Photoacoustic imaging

Schematic illustration of photoacoustic imaging.

Photoacoustic imaging (optoacoustic imaging) is a biomedical imaging modality based on the photoacoustic effect. In photoacoustic imaging, non-ionizing laser pulses are delivered into biological tissues (when radio frequency pulses are used, the technology is referred to as thermoacoustic imaging). Some of the delivered energy will be absorbed and converted into heat, leading to transient thermoelastic expansion and thus wideband (i.e. MHz) ultrasonic emission. The generated ultrasonic waves are detected by ultrasonic transducers and then analyzed to produce images. It is known that optical absorption is closely associated with physiological properties, such as hemoglobin concentration and oxygen saturation.[1] As a result, the magnitude of the ultrasonic emission (i.e. photoacoustic signal), which is proportional to the local energy deposition, reveals physiologically specific optical absorption contrast. 2D or 3D images of the targeted areas can then be formed.[2] Fig. 1 is a schematic illustration showing the basic principles of photoacoustic imaging.

Contents

1 Biomedical imaging
2 Photoacoustic computed tomography

2.1 General equation
2.2 Universal reconstruction algorithm
2.3 Simple system
2.4 Biomedical applications

2.4.1 Brain lesion detection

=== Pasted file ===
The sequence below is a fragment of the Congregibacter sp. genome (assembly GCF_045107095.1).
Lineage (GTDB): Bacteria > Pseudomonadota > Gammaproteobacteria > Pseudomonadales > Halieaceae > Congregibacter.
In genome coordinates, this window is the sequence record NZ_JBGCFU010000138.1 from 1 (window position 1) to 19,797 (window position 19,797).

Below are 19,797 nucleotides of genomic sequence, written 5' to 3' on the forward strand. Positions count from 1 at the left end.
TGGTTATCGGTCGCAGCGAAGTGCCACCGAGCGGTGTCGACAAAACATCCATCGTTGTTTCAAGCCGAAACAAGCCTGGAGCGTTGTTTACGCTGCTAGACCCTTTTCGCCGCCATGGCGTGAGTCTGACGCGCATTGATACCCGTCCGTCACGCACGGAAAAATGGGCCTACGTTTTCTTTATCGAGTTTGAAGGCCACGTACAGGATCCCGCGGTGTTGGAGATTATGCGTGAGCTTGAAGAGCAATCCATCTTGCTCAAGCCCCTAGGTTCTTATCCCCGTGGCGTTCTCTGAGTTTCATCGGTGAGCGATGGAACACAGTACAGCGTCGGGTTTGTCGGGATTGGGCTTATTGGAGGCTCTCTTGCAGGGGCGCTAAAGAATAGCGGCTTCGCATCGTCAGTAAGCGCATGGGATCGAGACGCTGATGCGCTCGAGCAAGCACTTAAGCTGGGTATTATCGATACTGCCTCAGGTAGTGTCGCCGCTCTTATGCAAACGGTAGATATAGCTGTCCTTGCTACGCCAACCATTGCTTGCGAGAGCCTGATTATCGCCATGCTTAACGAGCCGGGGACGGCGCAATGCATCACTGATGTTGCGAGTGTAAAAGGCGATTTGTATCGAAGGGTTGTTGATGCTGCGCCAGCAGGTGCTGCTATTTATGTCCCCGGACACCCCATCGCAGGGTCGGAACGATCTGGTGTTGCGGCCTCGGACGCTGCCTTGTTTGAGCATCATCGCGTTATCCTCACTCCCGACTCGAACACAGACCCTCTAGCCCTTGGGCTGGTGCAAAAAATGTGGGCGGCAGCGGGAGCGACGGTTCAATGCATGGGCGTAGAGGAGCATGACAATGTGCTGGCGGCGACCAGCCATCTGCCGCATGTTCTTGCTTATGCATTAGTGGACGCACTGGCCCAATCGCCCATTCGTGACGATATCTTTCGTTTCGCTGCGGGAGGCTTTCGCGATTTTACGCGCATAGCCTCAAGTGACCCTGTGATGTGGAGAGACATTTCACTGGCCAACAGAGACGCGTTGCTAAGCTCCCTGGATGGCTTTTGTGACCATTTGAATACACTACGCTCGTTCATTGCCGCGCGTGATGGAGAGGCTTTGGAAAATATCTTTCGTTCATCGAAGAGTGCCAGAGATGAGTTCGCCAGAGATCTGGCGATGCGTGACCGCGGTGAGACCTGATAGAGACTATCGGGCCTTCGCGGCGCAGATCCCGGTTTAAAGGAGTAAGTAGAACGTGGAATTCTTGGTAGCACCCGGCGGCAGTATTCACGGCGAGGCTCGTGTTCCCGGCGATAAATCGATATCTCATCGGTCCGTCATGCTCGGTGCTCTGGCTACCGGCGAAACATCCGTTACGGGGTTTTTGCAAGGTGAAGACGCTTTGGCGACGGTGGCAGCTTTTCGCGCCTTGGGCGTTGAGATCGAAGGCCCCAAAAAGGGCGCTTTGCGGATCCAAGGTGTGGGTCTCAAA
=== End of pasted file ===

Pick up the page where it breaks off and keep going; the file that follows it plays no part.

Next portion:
2.4.2 Hemodynamics monitoring
2.4.3 Breast cancer diagnosis

3 Photoacoustic microscopy
4 See also
5 References
6 External links

Biomedical imaging[edit]

Fig. 2. Absorption spectra of oxy- and deoxy-hemoglobin.

The optical absorption in biological tissues can be due to endogenous molecules such as hemoglobin or melanin, or exogenously delivered contrast agents. As an example, Fig. 2 shows the optical absorption spectra of oxygenated hemoglobin (HbO2) and deoxygenated hemoglobin (Hb) in the visible and near infrared region.[3] Since blood usually has orders of magnitude higher absorption than surrounding tissues, there is sufficient endogenous contrast for photoacoustic imaging to visualize blood vessels. Recent studies have shown that photoacoustic imaging can be used in vivo for tumor angiogenesis monitoring, blood oxygenation mapping, functional brain imaging, skin melanoma detection, methemoglobin measuring, etc.[2]

Δf
Primary contrast
Δz
δz
δx
Speed

Hz

mm
µm
µm
Mvx/s

Photoacoustic microscopy
50 M
Optical absorption
3
15
45
0.5

Photoacoustic tomography
5 M
Optical absorption
50
700
700
0.5

Confocal microscopy

Fluo
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